It also provides a sense of security for her loved ones, who do not live in the immediate area. The staff resource manager is available whenever a member needs assistance with an activity of daily living. “If I have a problem, all I need to do is call their member-only number or Jeanne, the resource manager, for an immediate response,” she said.

As the third individual to sign up, she is technically the third person to participate in such a program in the Commonwealth of Virginia. “That’s why they refer to us as trail blazers,” she said. And she has had the opportunity to meet fellow participants at parties and dinners the community has hosted.

Among her trail-blazing peers is Hal Bean, the sixth person to sign up for Goodwin House at Home, his wife, Kay, being the fifth. An Oregon native, Hal attended school in California and was recruited for the CIA while in graduate school. He met Kay shortly after starting his career and the couple eventually had two children.

As a staff employee or contractor, Hal spent a total of 50 years with the CIA. During this time, they were overseas for eight years between Germany and France. Hal is thankful to now be settled in Arlington, Va., with his children still living nearby, and his daughter in the former home he and Kay owned.

“We’ve been in our neighborhood for a long time,” said Hal.

“It’s a delightful neighborhood. We left because we wanted to downsize, but after a few years we looked for something to get back here.”

Like Virginia, he prepared for the future by ensuring his home would be accessible. “We were thinking in terms of a house that lent itself to the aging process,” he said. “We wanted something where, if the time came, the ambulance hearse could take us out the front door. There’s a finished downstairs, which would be good for a caregiver if we needed one.”

Due to Goodwin House’s affiliation with the Episcopal Church, Hal knew several people that lived in one of the communities and decided to attend an informational seminar. It was then the Beans learned about the at-home program.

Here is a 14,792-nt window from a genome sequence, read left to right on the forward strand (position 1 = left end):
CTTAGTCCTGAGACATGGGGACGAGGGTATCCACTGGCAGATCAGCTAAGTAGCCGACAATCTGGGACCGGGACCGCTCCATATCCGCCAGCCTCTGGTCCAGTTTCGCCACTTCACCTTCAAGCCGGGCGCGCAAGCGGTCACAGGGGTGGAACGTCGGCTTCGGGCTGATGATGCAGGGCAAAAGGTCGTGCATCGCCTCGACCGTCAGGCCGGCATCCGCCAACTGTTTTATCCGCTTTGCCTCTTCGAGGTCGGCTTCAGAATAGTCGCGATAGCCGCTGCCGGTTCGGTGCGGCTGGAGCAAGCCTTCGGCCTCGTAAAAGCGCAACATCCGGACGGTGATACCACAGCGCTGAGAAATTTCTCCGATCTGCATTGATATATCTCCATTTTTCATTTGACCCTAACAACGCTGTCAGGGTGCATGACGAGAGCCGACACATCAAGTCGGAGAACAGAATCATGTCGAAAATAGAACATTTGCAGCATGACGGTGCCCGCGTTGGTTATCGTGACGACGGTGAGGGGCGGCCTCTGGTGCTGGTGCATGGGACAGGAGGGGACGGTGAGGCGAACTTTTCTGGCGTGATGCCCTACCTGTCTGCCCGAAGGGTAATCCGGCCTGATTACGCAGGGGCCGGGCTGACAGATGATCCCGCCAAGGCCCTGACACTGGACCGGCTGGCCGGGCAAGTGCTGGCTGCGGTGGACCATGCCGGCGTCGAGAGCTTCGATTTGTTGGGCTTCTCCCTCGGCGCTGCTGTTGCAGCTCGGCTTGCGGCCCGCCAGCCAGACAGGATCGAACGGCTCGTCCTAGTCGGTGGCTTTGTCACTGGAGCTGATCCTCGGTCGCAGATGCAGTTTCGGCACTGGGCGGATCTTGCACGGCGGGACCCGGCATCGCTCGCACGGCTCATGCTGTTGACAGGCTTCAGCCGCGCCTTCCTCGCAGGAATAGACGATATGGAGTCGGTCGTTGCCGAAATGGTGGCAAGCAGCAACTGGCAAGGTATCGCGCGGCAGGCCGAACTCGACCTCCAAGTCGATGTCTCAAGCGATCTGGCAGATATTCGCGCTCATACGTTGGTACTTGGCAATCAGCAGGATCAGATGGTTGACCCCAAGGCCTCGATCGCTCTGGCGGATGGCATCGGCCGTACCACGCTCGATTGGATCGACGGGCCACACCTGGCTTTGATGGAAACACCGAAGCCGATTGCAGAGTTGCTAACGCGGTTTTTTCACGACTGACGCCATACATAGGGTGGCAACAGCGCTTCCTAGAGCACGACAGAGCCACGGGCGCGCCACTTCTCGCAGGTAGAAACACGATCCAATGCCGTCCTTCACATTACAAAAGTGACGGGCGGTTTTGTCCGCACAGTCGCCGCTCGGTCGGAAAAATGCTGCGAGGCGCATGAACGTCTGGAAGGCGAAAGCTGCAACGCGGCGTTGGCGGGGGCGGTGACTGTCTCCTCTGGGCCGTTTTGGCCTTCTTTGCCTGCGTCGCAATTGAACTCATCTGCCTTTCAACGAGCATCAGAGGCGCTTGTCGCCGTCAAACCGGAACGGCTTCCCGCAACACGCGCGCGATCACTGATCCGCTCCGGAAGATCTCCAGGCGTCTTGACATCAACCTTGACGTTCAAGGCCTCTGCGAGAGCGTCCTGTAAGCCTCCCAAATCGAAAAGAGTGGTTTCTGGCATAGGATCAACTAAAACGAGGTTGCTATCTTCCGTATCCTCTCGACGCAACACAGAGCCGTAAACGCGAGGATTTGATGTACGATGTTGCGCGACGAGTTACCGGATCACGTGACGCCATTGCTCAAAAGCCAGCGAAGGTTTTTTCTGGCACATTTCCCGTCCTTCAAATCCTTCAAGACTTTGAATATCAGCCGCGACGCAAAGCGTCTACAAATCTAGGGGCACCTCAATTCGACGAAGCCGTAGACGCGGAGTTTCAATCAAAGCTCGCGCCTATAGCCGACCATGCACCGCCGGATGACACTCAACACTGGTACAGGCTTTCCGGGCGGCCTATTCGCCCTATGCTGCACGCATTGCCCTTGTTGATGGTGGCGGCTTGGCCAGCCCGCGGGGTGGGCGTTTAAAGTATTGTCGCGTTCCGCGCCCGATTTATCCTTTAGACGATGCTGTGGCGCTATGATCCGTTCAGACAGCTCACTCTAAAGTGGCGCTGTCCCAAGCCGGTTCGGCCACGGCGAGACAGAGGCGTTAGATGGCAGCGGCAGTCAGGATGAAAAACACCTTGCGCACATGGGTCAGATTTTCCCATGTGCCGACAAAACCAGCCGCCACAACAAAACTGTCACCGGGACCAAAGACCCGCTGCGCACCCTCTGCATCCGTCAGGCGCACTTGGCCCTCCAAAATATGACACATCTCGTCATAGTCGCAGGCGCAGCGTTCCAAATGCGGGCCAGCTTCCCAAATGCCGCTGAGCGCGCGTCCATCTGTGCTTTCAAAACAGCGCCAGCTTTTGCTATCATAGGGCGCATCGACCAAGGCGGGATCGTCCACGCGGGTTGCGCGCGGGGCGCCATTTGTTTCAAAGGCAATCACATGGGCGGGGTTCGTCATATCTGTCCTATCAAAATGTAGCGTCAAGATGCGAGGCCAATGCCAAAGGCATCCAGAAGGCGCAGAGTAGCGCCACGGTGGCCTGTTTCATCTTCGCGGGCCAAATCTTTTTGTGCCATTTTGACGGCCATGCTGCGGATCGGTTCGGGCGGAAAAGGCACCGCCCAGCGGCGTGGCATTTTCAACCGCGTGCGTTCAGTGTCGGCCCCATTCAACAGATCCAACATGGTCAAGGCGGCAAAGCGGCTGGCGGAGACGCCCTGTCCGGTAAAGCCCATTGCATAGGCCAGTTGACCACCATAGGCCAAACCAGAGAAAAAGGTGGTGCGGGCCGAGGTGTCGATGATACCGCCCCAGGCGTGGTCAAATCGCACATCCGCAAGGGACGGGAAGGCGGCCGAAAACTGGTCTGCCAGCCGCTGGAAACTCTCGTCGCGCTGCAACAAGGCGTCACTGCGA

“We thought ‘Well, that together with our house takes care of our problems,’” he said. “Both of us are the kind of people that like to have a plan in place. We’re not big on saying ‘Oh well, time will take care of everything.’”

At 86 and in good health, Hal feels fortunate to not have had to use the program services yet. “It is nice in the evening to go to bed with a plan and know whatever happens you’re provided with the necessary services,” he said.

And with this peace of mind, Hal and Virginia, both greatgrandparents, are able to spend time with their families and pursue their various interests knowing that whatever services they may need, from cleaning to financial advice, they will be provided professional referrals and/or have the services coordinated.

“There’s something special about Goodwin House,” said Hal. “They have some exceptional leaders who are conscious of getting the right staff and developing a special relationship with residents and members in the at-home program.”

Although Virginia and Hal are among several creating the path in an innovative retirement living program, they are strong advocates for thinking about the future, no matter one’s ultimate journey. “Don’t put off planning and acting,” said Virginia. “Had Goodwin House at Home existed before Charles died, I would have signed up earlier because it would have helped tremendously.”

By Lauren Searson